Science

Neuroscience a teaching tool for learning

Advances in neuroscience are challenging the very foundations of the traditional education system, says Enterprize Tasmania chief executive Gary McDarby.

In a keynote presentation to Education Transforms 2017 in Hobart, Dr McDarby said neuroscience had provided new insights into how people learn.

“Our ability to monitor and understand brain function has grown considerably over the last few decades as advances in real-time imaging technology have revealed new insights into how the brain works,” he said.

“Our minds are fundamentally embodied and relational. Our brains, bodies and relationships are integrated and change in response to our experiences.

“This has profound implications for the way we learn, especially in the early years, but also for lifelong learning.”

Dr McDarby is a technology consultant with a background in electronic engineering and neuroscience. He spent four years as Principal Investigator with the MindGames group in MIT Media Lab Europe.

He was a founding director of Camara Education – an organisation that distributes computers in the developing world – and Techspace, a technology-driven initiative to enable and empower youth groups using refurbished technology, in his homeland of Ireland.

His latest project, Enterprize, is a pair of innovation hubs in Hobart and Launceston designed to support entrepreneurial endeavour, specifically focused around technology.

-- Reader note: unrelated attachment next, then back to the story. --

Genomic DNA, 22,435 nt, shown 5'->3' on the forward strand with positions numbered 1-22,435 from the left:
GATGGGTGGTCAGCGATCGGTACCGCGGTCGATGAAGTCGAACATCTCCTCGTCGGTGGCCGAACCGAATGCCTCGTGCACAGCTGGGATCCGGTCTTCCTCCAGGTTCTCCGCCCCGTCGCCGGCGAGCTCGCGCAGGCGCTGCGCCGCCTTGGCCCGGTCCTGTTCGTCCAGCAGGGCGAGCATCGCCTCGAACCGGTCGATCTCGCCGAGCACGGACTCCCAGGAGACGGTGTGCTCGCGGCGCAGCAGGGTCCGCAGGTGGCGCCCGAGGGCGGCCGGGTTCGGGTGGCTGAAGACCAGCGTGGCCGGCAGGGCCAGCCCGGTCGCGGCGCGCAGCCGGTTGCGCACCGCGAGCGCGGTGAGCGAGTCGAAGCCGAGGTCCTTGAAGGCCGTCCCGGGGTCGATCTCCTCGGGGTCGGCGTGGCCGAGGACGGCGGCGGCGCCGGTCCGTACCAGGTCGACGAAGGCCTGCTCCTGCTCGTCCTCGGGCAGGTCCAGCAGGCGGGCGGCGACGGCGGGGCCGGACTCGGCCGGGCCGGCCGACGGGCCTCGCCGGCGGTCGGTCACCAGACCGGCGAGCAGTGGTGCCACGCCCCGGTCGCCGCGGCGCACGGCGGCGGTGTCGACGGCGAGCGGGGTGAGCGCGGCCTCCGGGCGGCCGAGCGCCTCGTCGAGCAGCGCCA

Dr McDarby said neuroscience had revealed human emotions and social interactions were intrinsic in our learning, and also that it was critical for the brain to have time for reflection rather than being overloaded with knowledge.

“These insights suggest different approaches to learning and education that challenge the way our current system operates,” he said.

Dr McDarby said the current education system was still based heavily on the Victorian model, in which everyone was taught to read and write the same way and was measured on the same skills.

This translated to the workplace, where in the past people could use those same skills in long careers working for the same company.

But rapid changes in technology now required flexible, adaptable skills.

“People now have to re-define themselves every couple of years,” he said.

“The greatest skill is the skill to learn and to love learning. We need to create a framework for outcomes, not a framework for measurement.”

Dr McDarby said there was a great opportunity in Tasmania, because of its size and the reach of the University of Tasmania, to take a different path with learning that moved away from structures and produced “confident, innovative people”.

His vision for the future was learning centres focused on imagination, in which children used the amazing technology now available to explore areas they enjoyed, working both one-on-one with mentors and in groups with their peers.

“We have amazing technical tools at our disposal which can be used to create environments in which people are learning because they are interested,” he said.

“There are some extraordinary insights into learning approaches when you watch kids using these new tools in new and novel ways.”

ET 17 is the second international symposium of the Peter Underwood Centre and brings together key stakeholders to share and reflect on insights about the collective mission to raise aspirations for educational attainment.

Launched in February 2015, the Peter Underwood Centre is a partnership between the University of Tasmania, and the Tasmanian Government in association with the Office of the Governor of Tasmania.

Source: UTAS

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